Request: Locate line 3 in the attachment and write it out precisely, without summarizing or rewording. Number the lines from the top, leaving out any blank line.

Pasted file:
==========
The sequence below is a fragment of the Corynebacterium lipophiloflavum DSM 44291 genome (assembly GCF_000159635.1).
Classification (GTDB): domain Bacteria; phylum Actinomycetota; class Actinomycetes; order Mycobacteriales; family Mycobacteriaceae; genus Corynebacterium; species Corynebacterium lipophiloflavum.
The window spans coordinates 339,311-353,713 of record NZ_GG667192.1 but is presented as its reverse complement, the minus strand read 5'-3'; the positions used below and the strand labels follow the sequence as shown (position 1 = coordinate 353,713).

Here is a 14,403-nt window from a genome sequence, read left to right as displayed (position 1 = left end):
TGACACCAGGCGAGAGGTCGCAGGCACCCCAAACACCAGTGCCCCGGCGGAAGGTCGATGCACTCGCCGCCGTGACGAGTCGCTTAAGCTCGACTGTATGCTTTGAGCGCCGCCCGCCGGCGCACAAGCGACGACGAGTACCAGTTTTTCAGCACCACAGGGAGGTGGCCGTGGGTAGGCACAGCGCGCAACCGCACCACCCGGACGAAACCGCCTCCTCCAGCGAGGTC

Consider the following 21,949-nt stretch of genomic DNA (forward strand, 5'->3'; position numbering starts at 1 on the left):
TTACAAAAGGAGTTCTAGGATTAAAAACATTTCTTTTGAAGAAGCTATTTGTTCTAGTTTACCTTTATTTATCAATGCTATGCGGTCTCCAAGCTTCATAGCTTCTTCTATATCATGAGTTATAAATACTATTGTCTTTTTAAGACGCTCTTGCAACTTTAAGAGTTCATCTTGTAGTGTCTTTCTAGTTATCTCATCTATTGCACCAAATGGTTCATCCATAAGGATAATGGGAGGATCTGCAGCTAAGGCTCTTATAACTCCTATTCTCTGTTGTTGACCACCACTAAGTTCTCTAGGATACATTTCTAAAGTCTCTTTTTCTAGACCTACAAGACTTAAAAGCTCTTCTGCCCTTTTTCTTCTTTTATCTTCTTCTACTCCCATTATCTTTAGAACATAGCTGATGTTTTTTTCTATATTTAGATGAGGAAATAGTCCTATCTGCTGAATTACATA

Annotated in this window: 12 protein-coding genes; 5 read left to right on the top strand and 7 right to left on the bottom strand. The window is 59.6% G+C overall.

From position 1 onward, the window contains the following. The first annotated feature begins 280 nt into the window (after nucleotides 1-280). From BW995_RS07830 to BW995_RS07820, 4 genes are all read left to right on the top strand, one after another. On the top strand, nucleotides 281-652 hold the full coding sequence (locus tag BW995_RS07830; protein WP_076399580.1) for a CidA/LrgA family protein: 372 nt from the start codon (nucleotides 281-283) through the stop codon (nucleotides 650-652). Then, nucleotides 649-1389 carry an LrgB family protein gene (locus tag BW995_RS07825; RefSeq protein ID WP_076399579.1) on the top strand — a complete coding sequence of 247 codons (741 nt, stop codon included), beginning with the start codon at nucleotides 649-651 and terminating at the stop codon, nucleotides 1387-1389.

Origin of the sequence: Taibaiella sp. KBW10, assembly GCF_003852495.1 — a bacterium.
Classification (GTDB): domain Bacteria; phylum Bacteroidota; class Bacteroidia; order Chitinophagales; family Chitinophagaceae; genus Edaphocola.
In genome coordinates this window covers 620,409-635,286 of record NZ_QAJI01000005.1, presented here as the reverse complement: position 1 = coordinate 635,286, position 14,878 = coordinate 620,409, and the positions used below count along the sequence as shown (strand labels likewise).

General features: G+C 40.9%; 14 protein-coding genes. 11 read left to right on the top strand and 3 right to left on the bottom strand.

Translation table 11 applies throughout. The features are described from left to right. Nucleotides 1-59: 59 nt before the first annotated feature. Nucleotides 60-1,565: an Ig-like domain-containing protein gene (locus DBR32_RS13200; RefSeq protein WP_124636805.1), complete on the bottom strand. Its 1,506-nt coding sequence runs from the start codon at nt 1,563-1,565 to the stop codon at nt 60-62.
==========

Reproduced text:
The window spans coordinates 339,311-353,713 of record NZ_GG667192.1 but is presented as its reverse complement, the minus strand read 5'-3'; the positions used below and the strand labels follow the sequence as shown (position 1 = coordinate 353,713).